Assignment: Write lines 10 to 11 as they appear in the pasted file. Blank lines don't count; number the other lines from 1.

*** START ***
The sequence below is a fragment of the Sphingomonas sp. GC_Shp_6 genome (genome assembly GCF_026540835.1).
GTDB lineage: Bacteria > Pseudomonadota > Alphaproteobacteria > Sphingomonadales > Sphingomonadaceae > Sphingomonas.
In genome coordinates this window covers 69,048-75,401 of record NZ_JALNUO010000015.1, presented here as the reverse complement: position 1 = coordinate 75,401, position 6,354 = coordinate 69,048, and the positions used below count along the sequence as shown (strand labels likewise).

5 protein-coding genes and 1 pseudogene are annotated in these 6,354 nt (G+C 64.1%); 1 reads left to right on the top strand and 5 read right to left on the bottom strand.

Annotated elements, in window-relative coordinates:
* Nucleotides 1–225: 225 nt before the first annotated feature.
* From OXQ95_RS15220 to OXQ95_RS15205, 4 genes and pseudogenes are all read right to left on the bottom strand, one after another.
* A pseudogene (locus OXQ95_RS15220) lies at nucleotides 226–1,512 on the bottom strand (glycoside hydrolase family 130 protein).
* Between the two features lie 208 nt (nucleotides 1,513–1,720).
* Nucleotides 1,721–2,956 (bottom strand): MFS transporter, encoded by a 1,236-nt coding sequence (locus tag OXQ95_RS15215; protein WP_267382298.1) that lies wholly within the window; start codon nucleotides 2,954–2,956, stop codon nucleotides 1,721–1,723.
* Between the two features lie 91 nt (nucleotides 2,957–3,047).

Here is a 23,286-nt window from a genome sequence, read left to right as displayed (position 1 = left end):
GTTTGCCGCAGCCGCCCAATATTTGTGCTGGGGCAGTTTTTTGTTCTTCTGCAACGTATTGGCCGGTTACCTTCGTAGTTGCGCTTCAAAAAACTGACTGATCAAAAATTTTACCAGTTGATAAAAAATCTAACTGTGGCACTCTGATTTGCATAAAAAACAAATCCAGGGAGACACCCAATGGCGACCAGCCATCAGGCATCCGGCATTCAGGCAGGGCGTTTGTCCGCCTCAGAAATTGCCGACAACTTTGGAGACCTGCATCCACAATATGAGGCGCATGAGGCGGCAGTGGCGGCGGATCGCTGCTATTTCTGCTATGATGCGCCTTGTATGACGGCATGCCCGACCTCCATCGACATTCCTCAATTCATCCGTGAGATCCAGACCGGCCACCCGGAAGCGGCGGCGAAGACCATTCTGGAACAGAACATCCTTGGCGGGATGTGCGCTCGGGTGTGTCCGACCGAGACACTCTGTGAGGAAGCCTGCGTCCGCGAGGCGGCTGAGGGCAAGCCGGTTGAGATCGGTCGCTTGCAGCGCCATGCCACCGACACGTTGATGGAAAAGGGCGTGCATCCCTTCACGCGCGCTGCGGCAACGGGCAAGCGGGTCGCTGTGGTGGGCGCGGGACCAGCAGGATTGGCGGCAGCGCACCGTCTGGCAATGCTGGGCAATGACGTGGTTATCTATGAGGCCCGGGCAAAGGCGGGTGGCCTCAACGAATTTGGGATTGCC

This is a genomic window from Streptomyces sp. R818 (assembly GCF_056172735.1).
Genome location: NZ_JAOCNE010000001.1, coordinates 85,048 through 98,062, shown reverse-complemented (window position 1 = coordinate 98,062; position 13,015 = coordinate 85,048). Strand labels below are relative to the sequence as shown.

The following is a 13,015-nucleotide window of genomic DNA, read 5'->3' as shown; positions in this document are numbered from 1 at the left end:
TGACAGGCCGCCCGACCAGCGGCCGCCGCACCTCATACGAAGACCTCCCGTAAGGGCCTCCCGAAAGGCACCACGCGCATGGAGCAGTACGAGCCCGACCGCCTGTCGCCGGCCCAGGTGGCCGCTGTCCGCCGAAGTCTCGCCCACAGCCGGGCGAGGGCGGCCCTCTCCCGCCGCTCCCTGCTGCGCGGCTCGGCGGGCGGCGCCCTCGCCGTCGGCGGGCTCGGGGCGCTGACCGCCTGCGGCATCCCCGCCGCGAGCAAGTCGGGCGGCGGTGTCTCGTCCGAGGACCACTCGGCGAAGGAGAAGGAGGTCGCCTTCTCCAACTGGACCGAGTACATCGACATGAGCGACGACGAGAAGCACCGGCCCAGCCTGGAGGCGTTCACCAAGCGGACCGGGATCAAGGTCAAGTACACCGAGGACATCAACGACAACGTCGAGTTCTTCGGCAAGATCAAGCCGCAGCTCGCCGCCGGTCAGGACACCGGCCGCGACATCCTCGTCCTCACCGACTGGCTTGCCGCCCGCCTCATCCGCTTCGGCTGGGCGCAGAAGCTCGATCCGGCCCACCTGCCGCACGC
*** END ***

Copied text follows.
* Nucleotides 1,721–2,956 (bottom strand): MFS transporter, encoded by a 1,236-nt coding sequence (locus tag OXQ95_RS15215; protein WP_267382298.1) that lies wholly within the window; start codon nucleotides 2,954–2,956, stop codon nucleotides 1,721–1,723.
* Between the two features lie 91 nt (nucleotides 2,957–3,047).